Daily Bible Readings – Sunday, December 30, 2012

Prayer Psalm: 34

Prayer Point. David, the anointed future king of Israel was forced to live the life of a fugitive as the current king of Israel sought to kill him. At a moment of sheer desperation, David fled to the land of the Philistines, the mortal enemies of Israel. Dragged before the king of the Philistines, he narrowly escaped with his life by pretending to be insane (see 1 Samuel 13:10-15). That is the occasion of this psalm. Worshiping the God who saves us. How has God rescued you? Offer God your savior your own prayer of praise.

Matthew 1:18-25

Background. The births of Isaac, Abraham’s son, and Samson were both miraculous and announced by an angel as Jesus’ was. What sets Jesus apart is that he is conceived by a virgin through the power of the Holy Spirit. This is a critical part of Jesus’ identity and his mission.

The central dilemma of the Bible is that humanity, because of our sin, owes God a debt that not even eternity in hell could pay. No one but a human could pay the debt, but no human was capable of paying the debt. That is until Jesus came to earth. Because he is born of a virgin, Jesus is both fully God and fully man. As a man, Jesus has the right to pay humanity’s debt. As God, he has the capability of paying it.

This is who Jesus was, but God chose to set this plan in motion in partnership with an ordinary couple, Mary and Joseph. Put yourself in Joseph’s shoes for a moment. His fiance is pregnant and he is not the father. If he goes through with the marriage he will bring great shame upon himself.

Pay close attention to …

  • Joseph’s great faith and courage even before the angel appears to him.
  • The angel’s message to Joseph which confirms his faith.
  • The connection between Jesus’ name which means “the Lord saves” and his mission.

Listen. Believe. Obey. Share

What is the passage saying? About God? About ourselves? (Listen)
What is God asking us to believe? (Believe)
What is God asking us to do? (Obey)
Who can we share this with? (Share)

Hebrews 2:10-18

Background. The author of Hebrews writes to a group of discouraged Christians who have been persecuted and are considering a return to the Judaism they grew up with. This book was written to encourage them to hang on to their faith by pointing out all that Jesus had accomplished for them through his life, death and resurrection.

Central to Jesus’ mission is that he “made atonement for the sins of the people” (Hebrews 2:18). Sin, a failure to love God and our neighbor, demanded justice. God’s anger burned until that justice was satisfied. Jesus’ death in our place, extinguished God’s wrath and satisfied his justice. Because Jesus made atonement for our sins, those who cling to him by faith are no longer under his judgment and wrath.

Pay close attention …

  • How Jesus can identify with the suffering of his people.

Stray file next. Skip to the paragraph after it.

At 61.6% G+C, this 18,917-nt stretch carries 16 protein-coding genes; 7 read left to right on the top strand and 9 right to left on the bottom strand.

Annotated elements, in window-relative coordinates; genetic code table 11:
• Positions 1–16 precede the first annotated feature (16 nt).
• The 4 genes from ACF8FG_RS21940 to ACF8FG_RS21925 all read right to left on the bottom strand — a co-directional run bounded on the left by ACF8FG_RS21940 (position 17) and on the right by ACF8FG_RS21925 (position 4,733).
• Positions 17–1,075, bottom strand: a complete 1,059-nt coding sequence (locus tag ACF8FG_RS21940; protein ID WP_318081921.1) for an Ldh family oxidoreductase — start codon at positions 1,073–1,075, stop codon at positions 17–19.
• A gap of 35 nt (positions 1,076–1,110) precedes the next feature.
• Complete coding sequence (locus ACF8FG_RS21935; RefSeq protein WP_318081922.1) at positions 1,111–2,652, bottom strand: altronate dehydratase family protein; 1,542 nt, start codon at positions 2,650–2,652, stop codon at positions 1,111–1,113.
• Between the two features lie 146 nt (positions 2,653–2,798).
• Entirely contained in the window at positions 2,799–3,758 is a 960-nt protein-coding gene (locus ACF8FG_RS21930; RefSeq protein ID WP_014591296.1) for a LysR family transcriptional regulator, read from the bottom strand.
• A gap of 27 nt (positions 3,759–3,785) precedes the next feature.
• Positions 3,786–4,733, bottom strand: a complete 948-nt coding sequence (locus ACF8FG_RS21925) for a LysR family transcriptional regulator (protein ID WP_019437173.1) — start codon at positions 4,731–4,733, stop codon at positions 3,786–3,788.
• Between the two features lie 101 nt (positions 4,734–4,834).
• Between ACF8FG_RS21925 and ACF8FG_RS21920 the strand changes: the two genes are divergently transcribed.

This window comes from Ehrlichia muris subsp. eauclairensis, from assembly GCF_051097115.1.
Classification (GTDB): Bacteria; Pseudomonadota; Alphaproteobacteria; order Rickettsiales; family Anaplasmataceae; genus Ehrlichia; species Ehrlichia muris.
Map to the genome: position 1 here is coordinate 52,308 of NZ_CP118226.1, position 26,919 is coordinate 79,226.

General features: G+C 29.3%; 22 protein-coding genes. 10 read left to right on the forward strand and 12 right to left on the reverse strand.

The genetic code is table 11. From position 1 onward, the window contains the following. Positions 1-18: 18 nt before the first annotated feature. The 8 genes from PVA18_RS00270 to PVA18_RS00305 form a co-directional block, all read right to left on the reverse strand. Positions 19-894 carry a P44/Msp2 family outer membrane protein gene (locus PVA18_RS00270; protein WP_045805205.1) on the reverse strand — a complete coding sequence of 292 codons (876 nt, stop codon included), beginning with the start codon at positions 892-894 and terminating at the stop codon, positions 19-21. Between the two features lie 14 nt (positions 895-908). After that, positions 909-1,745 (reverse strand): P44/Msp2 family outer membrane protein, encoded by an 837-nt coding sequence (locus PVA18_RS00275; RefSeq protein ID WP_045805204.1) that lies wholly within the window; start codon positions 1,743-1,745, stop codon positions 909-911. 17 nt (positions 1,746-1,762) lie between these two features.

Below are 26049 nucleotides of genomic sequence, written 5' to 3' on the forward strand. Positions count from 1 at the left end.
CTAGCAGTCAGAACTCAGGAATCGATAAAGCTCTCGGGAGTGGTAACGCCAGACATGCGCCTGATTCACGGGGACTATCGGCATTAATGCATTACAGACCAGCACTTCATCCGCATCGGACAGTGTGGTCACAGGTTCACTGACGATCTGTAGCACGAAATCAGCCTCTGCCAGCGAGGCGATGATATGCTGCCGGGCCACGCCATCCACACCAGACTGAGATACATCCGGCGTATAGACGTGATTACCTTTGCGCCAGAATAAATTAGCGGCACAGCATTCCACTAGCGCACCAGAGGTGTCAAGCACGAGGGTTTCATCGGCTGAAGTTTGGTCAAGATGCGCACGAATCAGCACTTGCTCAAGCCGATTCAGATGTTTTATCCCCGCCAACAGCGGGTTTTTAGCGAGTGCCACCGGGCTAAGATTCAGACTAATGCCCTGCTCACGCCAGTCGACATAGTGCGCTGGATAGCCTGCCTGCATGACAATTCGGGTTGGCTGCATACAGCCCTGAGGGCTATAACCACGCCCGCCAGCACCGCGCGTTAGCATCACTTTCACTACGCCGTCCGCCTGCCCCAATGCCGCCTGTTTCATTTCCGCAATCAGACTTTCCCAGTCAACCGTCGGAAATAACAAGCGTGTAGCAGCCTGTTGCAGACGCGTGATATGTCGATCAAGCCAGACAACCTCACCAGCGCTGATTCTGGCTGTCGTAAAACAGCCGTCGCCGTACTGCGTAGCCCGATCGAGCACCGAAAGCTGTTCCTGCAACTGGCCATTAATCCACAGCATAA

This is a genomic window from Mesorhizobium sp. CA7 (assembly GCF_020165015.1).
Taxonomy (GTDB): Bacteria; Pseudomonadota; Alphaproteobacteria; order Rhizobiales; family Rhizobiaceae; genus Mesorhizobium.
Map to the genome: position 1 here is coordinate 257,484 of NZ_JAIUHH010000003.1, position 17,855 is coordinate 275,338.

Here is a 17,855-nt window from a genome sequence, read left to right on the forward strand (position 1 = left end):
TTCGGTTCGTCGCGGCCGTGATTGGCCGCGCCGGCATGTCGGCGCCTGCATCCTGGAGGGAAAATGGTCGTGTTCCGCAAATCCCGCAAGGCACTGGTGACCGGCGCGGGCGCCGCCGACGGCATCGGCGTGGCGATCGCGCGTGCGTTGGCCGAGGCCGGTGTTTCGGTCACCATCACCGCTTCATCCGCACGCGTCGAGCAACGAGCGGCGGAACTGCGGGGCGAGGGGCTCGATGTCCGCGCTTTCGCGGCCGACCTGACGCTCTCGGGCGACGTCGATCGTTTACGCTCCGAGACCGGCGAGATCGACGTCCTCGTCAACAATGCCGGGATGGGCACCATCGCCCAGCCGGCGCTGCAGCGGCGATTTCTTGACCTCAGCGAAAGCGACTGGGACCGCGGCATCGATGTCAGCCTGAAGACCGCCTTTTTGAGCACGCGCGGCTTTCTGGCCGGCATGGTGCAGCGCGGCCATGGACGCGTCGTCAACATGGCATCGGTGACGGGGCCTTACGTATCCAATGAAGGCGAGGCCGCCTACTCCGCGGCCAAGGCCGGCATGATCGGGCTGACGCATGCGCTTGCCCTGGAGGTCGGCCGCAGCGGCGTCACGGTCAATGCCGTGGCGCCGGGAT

• How Jesus sees those he came to save.
  • Why Jesus became a man and his life and death changes our future.
  • How Jesus’ suffering can encourage those who are tempted to give up.

Listen. Believe. Obey. Share

What is the passage saying? About God? About ourselves? (Listen)
What is God asking us to believe? (Believe)
What is God asking us to do? (Obey)
Who can we share this with? (Share)

Isaiah 62:6-12 – Praying Watchmen 

Who is speaking here? (The person speaking is the one who is setting the watchmen in place. He would then be the King (i.e., the Messiah). The ESV Study Bible Notes cannot decide whether the speaker is the LORD or the Messiah. I fail to make a distinction: they are one and the same. — j.t.)

Now that we’ve straightened out who is speaking, who are the watchmen? (Actually that would depend on when one is living. Certainly the Old Testament prophets qualify as watchmen. They were the shepherds and teachers and leaders of the people. They would keep vigil praying day and night. In the new Testament, the watchmen are the Church. “Be joyful always; pray continually; give thanks in all circumstances for this is God’s will for you in Christ [Messiah] Jesus.” (1 Thessalonians 5:16-18 (NIV))

Why would Isaiah say: “You who put the Lord in remembrance, take no rest, and give him no rest … ” (Isaiah 62:6b ESV) (This reinforces the continual praying we are called to do. But more than that Jesus tells to keep petitioning God again and again. He cited this example: “In a certain town there was a judge who neither feared God nor cared about men. And there was a widow in that town who kept coming to him with the plea, ‘Grant me justice against my adversary.’ For some time he refused. But finally he said to himself, ‘Even though don’t fear God or care about men, yet because this widow keeps bothering me, I will see that she gets justice, so that she won’t eventually wear me out with her coming!’ And the Lord said, ‘Listen to what the unjust judge says. And will not God bring about justice for his chosen ones who cry out to him day and night? Will he keep putting them off? I tell you, he will see that they get justice, and quickly.” Luke 18:2-8 NIV) I guess that means that God wants us to bombard him with our prayers.)

What promise does the Lord make through Isaiah here in Chapter 62? (“The LORD has sworn by his right hand and by his mighty arm: I will not again give your grain to be food for your enemies and foreigners shall not drink your wine … but those who garner it shall eat it and praise the LORD, and those who gather it shall drink it in the courts of my sanctuary.”(Isaiah 62:8-9 ESV))

Verses 62:10-12 are images of an event which will take place more than 600 years later. Matthew cited this passage (Matthew 21:1-5) and Zechariah Chapter 9:9 in Jesus’ triumphal entry into Jerusalem at the beginning of the last week of his life.

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